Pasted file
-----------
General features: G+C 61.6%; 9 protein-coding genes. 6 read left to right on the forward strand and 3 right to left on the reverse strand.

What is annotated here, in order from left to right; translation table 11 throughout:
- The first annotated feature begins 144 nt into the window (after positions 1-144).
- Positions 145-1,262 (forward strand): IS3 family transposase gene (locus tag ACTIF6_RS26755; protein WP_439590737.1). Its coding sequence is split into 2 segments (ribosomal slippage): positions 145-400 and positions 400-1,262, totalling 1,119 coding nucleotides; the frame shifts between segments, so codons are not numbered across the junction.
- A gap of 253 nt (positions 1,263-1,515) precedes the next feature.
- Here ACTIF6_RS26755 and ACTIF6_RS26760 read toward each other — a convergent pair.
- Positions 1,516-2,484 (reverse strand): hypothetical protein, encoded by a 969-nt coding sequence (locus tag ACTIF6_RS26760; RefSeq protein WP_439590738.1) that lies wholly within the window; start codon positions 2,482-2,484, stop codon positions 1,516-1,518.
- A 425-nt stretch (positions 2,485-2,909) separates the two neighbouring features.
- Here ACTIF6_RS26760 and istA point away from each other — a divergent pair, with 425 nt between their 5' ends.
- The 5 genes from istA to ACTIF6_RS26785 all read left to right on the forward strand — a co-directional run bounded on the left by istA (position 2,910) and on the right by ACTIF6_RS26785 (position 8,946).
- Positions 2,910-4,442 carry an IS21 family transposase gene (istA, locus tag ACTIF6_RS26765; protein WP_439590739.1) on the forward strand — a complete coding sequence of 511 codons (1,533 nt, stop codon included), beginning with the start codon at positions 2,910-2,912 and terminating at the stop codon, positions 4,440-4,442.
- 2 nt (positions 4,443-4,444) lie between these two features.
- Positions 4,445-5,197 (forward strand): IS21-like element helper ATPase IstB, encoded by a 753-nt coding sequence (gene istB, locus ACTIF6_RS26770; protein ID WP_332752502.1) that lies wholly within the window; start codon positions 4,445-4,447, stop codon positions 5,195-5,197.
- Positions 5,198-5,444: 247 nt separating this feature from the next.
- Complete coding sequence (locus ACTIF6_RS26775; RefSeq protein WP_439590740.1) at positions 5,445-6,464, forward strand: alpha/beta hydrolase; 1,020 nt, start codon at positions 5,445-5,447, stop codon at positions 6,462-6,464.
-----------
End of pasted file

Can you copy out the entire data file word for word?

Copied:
General features: G+C 61.6%; 9 protein-coding genes. 6 read left to right on the forward strand and 3 right to left on the reverse strand.

What is annotated here, in order from left to right; translation table 11 throughout:
- The first annotated feature begins 144 nt into the window (after positions 1-144).
- Positions 145-1,262 (forward strand): IS3 family transposase gene (locus tag ACTIF6_RS26755; protein WP_439590737.1). Its coding sequence is split into 2 segments (ribosomal slippage): positions 145-400 and positions 400-1,262, totalling 1,119 coding nucleotides; the frame shifts between segments, so codons are not numbered across the junction.
- A gap of 253 nt (positions 1,263-1,515) precedes the next feature.
- Here ACTIF6_RS26755 and ACTIF6_RS26760 read toward each other — a convergent pair.
- Positions 1,516-2,484 (reverse strand): hypothetical protein, encoded by a 969-nt coding sequence (locus tag ACTIF6_RS26760; RefSeq protein WP_439590738.1) that lies wholly within the window; start codon positions 2,482-2,484, stop codon positions 1,516-1,518.
- A 425-nt stretch (positions 2,485-2,909) separates the two neighbouring features.
- Here ACTIF6_RS26760 and istA point away from each other — a divergent pair, with 425 nt between their 5' ends.
- The 5 genes from istA to ACTIF6_RS26785 all read left to right on the forward strand — a co-directional run bounded on the left by istA (position 2,910) and on the right by ACTIF6_RS26785 (position 8,946).
- Positions 2,910-4,442 carry an IS21 family transposase gene (istA, locus tag ACTIF6_RS26765; protein WP_439590739.1) on the forward strand — a complete coding sequence of 511 codons (1,533 nt, stop codon included), beginning with the start codon at positions 2,910-2,912 and terminating at the stop codon, positions 4,440-4,442.
- 2 nt (positions 4,443-4,444) lie between these two features.
- Positions 4,445-5,197 (forward strand): IS21-like element helper ATPase IstB, encoded by a 753-nt coding sequence (gene istB, locus ACTIF6_RS26770; protein ID WP_332752502.1) that lies wholly within the window; start codon positions 4,445-4,447, stop codon positions 5,195-5,197.
- Positions 5,198-5,444: 247 nt separating this feature from the next.
- Complete coding sequence (locus ACTIF6_RS26775; RefSeq protein WP_439590740.1) at positions 5,445-6,464, forward strand: alpha/beta hydrolase; 1,020 nt, start codon at positions 5,445-5,447, stop codon at positions 6,462-6,464.